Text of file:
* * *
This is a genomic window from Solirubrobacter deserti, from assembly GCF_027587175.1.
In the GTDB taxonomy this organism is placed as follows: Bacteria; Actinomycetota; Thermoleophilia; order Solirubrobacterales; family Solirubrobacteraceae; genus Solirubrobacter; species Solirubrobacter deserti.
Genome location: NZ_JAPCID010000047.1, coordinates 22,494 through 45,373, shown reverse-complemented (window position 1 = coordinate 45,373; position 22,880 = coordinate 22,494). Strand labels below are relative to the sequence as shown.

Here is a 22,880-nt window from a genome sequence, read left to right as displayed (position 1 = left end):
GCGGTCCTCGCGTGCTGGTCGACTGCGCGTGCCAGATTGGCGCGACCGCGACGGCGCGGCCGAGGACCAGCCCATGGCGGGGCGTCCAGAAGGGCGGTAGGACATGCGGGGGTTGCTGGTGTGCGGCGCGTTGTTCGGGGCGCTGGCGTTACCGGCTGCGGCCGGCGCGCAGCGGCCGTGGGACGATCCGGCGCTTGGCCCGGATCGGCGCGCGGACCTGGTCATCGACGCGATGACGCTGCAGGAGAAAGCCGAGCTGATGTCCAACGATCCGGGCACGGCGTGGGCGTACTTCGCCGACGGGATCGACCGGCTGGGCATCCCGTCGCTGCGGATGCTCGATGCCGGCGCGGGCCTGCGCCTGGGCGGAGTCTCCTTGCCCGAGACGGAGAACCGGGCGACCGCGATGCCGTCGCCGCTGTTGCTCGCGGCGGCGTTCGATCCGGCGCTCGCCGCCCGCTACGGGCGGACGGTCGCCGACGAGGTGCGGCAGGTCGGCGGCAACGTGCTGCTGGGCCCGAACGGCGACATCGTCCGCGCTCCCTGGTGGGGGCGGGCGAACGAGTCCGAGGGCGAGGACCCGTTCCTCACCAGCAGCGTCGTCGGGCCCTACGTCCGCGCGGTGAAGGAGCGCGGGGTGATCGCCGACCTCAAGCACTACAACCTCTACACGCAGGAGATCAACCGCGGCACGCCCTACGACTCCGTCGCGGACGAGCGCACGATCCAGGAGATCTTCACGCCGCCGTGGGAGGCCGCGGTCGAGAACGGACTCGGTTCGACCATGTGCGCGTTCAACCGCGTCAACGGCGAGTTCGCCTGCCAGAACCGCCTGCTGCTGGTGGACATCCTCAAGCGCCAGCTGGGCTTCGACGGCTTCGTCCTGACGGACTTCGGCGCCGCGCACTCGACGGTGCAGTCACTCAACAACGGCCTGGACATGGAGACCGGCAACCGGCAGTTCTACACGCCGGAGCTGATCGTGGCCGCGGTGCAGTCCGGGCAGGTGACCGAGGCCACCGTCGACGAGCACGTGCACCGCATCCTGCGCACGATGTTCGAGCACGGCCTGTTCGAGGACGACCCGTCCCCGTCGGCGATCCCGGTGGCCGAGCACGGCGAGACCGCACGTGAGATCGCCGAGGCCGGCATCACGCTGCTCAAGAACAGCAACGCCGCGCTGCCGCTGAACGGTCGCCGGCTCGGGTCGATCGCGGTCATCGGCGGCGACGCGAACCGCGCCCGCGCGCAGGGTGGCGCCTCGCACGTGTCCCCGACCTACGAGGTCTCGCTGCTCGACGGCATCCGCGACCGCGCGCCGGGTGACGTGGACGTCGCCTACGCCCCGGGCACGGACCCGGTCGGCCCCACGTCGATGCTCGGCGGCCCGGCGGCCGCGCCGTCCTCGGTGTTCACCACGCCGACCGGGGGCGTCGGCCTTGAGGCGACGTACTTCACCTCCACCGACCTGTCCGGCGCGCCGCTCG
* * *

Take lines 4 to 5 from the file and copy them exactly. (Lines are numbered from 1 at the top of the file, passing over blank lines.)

Here is a 22,880-nt window from a genome sequence, read left to right as displayed (position 1 = left end):
GCGGTCCTCGCGTGCTGGTCGACTGCGCGTGCCAGATTGGCGCGACCGCGACGGCGCGGCCGAGGACCAGCCCATGGCGGGGCGTCCAGAAGGGCGGTAGGACATGCGGGGGTTGCTGGTGTGCGGCGCGTTGTTCGGGGCGCTGGCGTTACCGGCTGCGGCCGGCGCGCAGCGGCCGTGGGACGATCCGGCGCTTGGCCCGGATCGGCGCGCGGACCTGGTCATCGACGCGATGACGCTGCAGGAGAAAGCCGAGCTGATGTCCAACGATCCGGGCACGGCGTGGGCGTACTTCGCCGACGGGATCGACCGGCTGGGCATCCCGTCGCTGCGGATGCTCGATGCCGGCGCGGGCCTGCGCCTGGGCGGAGTCTCCTTGCCCGAGACGGAGAACCGGGCGACCGCGATGCCGTCGCCGCTGTTGCTCGCGGCGGCGTTCGATCCGGCGCTCGCCGCCCGCTACGGGCGGACGGTCGCCGACGAGGTGCGGCAGGTCGGCGGCAACGTGCTGCTGGGCCCGAACGGCGACATCGTCCGCGCTCCCTGGTGGGGGCGGGCGAACGAGTCCGAGGGCGAGGACCCGTTCCTCACCAGCAGCGTCGTCGGGCCCTACGTCCGCGCGGTGAAGGAGCGCGGGGTGATCGCCGACCTCAAGCACTACAACCTCTACACGCAGGAGATCAACCGCGGCACGCCCTACGACTCCGTCGCGGACGAGCGCACGATCCAGGAGATCTTCACGCCGCCGTGGGAGGCCGCGGTCGAGAACGGACTCGGTTCGACCATGTGCGCGTTCAACCGCGTCAACGGCGAGTTCGCCTGCCAGAACCGCCTGCTGCTGGTGGACATCCTCAAGCGCCAGCTGGGCTTCGACGGCTTCGTCCTGACGGACTTCGGCGCCGCGCACTCGACGGTGCAGTCACTCAACAACGGCCTGGACATGGAGACCGGCAACCGGCAGTTCTACACGCCGGAGCTGATCGTGGCCGCGGTGCAGTCCGGGCAGGTGACCGAGGCCACCGTCGACGAGCACGTGCACCGCATCCTGCGCACGATGTTCGAGCACGGCCTGTTCGAGGACGACCCGTCCCCGTCGGCGATCCCGGTGGCCGAGCACGGCGAGACCGCACGTGAGATCGCCGAGGCCGGCATCACGCTGCTCAAGAACAGCAACGCCGCGCTGCCGCTGAACGGTCGCCGGCTCGGGTCGATCGCGGTCATCGGCGGCGACGCGAACCGCGCCCGCGCGCAGGGTGGCGCCTCGCACGTGTCCCCGACCTACGAGGTCTCGCTGCTCGACGGCATCCGCGACCGCGCGCCGGGTGACGTGGACGTCGCCTACGCCCCGGGCACGGACCCGGTCGGCCCCACGTCGATGCTCGGCGGCCCGGCGGCCGCGCCGTCCTCGGTGTTCACCACGCCGACCGGGGGCGTCGGCCTTGAGGCGACGTACTTCACCTCCACCGACCTGTCCGGCGCGCCGCTCG